This ‘finder’ would then see aged care recipients referred to one (or more) of three separate streams:
A ‘entry-level support stream’:
This would include lower level services i.e. home care services such as assistance with meals, cleaning and laundry, domestic assistance and home maintenance plus minor home modifications and assistive technologies to help people in staying living independently at home.
It’s not too different from the current model – however, this would be extended by more support for community engagement, for example, social supports, transport, day centres and other services to prevent people becoming isolated as they get older (providing the “joy”).
Access to services would also be determined by a simple screening instead of a full assessment – saving older people and their carers added stress.
An ‘investment stream’:
This stream would focus on keeping older people from declining further and needing more intensive care (and their carers from burning out) by providing restorative and respite care.
Under the model proposed by the Commissioners, respite would also be expanded from the current nine week (63 days) and improved with more regular and flexible respite options including in-home respite, day respite and cottage respite.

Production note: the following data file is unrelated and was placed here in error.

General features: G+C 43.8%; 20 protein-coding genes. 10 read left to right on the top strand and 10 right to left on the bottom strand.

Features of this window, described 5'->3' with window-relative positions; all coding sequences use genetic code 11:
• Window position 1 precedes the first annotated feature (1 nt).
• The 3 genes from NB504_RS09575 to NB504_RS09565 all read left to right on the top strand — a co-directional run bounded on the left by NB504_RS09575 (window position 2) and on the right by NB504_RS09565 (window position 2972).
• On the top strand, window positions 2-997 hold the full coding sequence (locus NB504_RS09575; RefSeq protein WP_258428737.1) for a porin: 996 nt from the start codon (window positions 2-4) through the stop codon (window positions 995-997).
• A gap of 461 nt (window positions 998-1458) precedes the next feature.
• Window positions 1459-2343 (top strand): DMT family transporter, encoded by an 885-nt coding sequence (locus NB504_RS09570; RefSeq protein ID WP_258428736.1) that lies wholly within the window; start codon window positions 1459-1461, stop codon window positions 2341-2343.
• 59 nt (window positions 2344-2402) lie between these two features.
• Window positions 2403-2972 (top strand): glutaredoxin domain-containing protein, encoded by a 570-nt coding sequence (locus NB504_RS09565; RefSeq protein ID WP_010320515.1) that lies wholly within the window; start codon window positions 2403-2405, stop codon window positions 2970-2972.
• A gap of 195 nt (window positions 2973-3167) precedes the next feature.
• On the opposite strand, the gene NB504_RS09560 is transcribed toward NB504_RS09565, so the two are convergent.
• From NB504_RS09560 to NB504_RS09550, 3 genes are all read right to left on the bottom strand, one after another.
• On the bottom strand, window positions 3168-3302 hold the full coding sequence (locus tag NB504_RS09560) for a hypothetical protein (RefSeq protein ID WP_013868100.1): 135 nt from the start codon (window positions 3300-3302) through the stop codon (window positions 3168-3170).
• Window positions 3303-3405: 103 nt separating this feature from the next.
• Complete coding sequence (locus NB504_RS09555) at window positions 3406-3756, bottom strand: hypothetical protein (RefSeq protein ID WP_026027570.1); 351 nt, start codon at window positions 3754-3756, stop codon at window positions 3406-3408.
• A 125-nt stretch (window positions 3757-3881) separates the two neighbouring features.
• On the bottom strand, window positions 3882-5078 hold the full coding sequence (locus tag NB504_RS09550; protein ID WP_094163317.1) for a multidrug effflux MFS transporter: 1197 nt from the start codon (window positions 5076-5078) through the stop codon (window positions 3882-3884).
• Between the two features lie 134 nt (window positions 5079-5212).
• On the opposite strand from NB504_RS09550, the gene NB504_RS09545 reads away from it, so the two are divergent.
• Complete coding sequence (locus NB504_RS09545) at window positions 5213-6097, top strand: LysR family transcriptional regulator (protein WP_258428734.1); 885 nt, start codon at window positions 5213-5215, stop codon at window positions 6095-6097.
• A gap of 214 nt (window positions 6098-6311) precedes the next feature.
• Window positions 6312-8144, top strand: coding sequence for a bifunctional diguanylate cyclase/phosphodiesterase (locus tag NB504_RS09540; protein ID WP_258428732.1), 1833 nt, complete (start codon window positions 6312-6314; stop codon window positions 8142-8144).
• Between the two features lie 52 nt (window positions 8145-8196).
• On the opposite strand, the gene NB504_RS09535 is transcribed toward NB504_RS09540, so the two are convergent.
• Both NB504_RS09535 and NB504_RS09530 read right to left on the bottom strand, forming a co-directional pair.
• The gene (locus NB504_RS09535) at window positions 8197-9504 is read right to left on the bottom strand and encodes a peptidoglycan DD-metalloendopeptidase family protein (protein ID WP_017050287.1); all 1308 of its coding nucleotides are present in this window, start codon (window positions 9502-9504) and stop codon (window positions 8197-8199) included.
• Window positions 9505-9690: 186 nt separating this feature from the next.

In terms of the current restorative care programs i.e. the Transition Care Program and the more recent Short term Restorative care program funded by the Government, the Commissioners maintain that these should also be expanded, not limited to the short-term and most importantly, made available to people in residential care (they are currently not).
“This will include exercise programs and other services to maintain and improve function,” the Commissioners state.
Assistive technologies and major home modifications would also be included under this stream – again, assisting people to stay at home.
A ‘care and health stream’:
The final stream covers the higher-care services like personal and clinical care and allied health, like help with showering, toileting and grooming, wound management, medication management and physiotherapy.
“Community nursing and allied health services should be available across the entire support and care continuum to those who need them (even for people receiving entry level supports),” the paper states. “Care services could be separately funded even for people in the higher-level care stream, although one provider may deliver the services in that case.”